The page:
Revenue / 03.01.23
Digonex’s Dynamic Greg Loewen Talks About Dynamic Pricing
Dynamic pricing is known by several names: demand pricing, surge pricing, time-based pricing. But what is it exactly, and how is it becoming an increasingly big factor in today’s ticketing and live events space? We asked one of the experts, Digonex President and CEO Greg Loewen. He explained that dynamic pricing is a strategy where businesses adjust the prices of their offerings to account for changing demand.
“Put simply, dynamic pricing is about better aligning prices with underlying demand and supply factors,” he says. “Dynamic pricing can be used for different purposes. It can meaningfully increase revenue. But many of our clients also utilize it to fill their halls better and/or achieve other community accessibility objectives. This means that sometimes the ‘right’ price is a higher one, and sometimes it’s a lower one. When done well, dynamic pricing helps to ensure that tickets are available for loyal patrons and that artists earn a fair return for the value they create.”
Over the years, Digonex has emerged as a leading provider of dynamic pricing solutions across a variety of industry sectors including attractions, performing arts organizations and live entertainment venues, among others. According to Loewen, he and his colleagues have witnessed the adoption of dynamic pricing in the attractions/tour operator segment accelerate dramatically since the COVID-19 crisis. He observes that many operators that his Indiana-based company deals with implemented a broad array of changes to support their re-opening, including advance reservations, timed ticketing and capacity constraints, in addition to dynamic pricing. “Many found that their guests adapted to the changes very easily, and combined impact on business results could be dramatic,” he says. “As a result, most have maintained many of these changes as a core element of their business model.”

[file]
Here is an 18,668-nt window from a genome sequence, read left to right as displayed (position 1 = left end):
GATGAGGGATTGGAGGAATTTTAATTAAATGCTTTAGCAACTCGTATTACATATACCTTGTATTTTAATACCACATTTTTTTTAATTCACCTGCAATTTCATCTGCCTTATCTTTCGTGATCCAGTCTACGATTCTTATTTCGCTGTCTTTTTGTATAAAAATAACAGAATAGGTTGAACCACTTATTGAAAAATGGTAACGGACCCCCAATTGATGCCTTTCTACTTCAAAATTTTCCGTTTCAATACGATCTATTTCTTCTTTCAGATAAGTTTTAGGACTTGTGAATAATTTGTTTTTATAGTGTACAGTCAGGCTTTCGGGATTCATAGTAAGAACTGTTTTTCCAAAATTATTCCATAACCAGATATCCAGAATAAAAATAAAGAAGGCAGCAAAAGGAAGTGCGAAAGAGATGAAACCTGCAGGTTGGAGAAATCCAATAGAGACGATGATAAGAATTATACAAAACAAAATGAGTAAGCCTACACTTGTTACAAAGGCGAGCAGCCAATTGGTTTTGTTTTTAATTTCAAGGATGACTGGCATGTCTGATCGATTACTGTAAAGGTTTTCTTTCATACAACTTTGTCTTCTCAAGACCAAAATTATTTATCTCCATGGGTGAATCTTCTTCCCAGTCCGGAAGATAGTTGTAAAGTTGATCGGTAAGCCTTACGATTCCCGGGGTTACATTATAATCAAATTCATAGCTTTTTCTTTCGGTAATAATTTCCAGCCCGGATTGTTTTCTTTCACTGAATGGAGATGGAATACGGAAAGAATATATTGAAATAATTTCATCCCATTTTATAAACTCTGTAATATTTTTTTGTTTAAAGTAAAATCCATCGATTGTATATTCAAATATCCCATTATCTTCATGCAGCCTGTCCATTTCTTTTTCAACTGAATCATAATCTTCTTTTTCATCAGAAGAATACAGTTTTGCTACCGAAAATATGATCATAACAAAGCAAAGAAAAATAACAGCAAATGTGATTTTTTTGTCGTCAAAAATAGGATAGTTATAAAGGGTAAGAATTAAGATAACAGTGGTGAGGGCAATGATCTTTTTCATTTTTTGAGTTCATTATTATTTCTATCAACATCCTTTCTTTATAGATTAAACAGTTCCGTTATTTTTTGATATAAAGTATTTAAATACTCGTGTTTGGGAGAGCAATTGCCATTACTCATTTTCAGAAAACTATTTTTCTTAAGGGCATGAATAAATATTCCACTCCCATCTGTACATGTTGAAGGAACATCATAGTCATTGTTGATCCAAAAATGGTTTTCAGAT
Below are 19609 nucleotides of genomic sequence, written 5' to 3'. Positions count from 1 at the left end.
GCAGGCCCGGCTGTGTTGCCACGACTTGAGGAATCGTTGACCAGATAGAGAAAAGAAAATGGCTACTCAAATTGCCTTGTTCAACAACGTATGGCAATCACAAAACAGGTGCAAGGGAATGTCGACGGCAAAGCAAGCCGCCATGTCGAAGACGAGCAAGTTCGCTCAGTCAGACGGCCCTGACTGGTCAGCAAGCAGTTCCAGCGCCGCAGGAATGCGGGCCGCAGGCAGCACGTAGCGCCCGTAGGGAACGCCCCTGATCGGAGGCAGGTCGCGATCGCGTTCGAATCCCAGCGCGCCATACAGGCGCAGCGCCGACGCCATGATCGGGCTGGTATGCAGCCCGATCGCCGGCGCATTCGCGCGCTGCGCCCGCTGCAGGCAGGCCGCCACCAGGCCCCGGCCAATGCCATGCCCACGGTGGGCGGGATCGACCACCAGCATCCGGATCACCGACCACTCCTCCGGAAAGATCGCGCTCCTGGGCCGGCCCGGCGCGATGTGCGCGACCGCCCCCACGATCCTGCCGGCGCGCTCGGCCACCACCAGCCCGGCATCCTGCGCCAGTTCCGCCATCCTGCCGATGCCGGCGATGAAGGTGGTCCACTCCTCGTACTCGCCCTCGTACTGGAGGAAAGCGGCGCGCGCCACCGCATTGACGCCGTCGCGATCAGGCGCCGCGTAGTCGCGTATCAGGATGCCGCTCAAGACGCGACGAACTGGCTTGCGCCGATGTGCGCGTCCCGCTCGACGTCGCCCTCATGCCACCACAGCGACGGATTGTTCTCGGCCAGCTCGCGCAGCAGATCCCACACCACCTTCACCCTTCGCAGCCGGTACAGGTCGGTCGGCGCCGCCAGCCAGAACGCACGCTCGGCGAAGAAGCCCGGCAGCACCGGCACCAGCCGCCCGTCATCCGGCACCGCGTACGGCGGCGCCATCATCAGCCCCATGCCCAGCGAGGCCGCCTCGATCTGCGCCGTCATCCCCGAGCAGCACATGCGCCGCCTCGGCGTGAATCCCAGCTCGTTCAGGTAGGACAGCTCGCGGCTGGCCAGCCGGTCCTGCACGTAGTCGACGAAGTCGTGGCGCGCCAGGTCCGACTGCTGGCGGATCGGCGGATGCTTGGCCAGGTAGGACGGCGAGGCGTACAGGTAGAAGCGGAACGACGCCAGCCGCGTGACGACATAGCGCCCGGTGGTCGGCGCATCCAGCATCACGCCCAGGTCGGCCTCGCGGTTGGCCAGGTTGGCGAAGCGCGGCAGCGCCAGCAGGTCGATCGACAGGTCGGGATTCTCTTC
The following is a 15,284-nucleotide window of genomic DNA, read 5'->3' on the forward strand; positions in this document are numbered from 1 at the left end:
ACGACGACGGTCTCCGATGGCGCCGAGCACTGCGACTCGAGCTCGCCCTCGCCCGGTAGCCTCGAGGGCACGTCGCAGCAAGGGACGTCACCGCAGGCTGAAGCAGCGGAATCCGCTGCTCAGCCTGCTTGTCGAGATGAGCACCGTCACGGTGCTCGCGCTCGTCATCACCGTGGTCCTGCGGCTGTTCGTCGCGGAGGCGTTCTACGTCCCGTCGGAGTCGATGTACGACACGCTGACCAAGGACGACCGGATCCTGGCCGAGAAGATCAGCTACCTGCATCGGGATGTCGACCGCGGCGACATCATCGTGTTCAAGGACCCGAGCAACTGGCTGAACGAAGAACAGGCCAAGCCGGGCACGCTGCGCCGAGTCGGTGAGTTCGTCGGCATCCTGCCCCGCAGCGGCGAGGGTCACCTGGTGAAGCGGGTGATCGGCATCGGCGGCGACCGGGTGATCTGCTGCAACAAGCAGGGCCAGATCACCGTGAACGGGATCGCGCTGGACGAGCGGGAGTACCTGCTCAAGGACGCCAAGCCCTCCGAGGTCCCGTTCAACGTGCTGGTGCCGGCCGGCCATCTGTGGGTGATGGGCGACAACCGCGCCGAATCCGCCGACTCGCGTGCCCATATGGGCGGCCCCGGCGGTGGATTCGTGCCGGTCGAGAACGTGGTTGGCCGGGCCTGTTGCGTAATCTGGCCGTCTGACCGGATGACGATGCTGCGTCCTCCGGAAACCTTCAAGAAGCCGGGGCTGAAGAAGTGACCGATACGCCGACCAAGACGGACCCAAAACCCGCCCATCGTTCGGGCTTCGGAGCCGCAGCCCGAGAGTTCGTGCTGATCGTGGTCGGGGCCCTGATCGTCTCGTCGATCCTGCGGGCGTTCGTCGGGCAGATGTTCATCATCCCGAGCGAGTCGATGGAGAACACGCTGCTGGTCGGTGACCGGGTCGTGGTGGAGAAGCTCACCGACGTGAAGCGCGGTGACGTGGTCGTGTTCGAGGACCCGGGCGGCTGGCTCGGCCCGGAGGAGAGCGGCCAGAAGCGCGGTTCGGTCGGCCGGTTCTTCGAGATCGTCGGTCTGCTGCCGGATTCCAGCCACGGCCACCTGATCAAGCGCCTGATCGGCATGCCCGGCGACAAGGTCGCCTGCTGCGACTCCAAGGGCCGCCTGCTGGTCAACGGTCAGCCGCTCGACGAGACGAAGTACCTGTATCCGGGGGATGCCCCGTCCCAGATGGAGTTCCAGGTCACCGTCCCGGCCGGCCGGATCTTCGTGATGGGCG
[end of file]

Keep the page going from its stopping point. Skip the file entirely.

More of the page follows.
To be sure, the majority of Digonex’s clients were using dynamic pricing before hiring the firm. “There was an internal process for gathering and analyzing sales data to identify possible pricing opportunities,” he says. “That said, they also tell us that the process was very time consuming and limited in scope and that there was still a whole lot of ‘gut feel’ and ‘educated guessing’ in determining what the optimal price was. The industry has come a long way. But there is still a significant opportunity for the enhanced utilization of data science and econometrics to optimize pricing decisions.”
Of course, there are numerous factors that are taken into account when setting pricing, and some might not be so obvious. The weather is one example, as is the day of the week an event is taking place. In sports, it might be who is or is not likely taking the field — an All-Star starting pitcher vs. a journeyman, for instance.
Loewen says, “We typically look at a wide variety of data points. Obviously, characteristics of a particular performance or event are important. For example, if we’re pricing a symphony orchestra performance, things like day of week, guest soloist, guest conductor and programming are important. Weather can be a critical one, especially for our attractions clients. Google Analytics can provide a lot of rich insight. Our economists also analyze a wide variety of local macroeconomic variables that can impact household income and discretionary spending patterns.”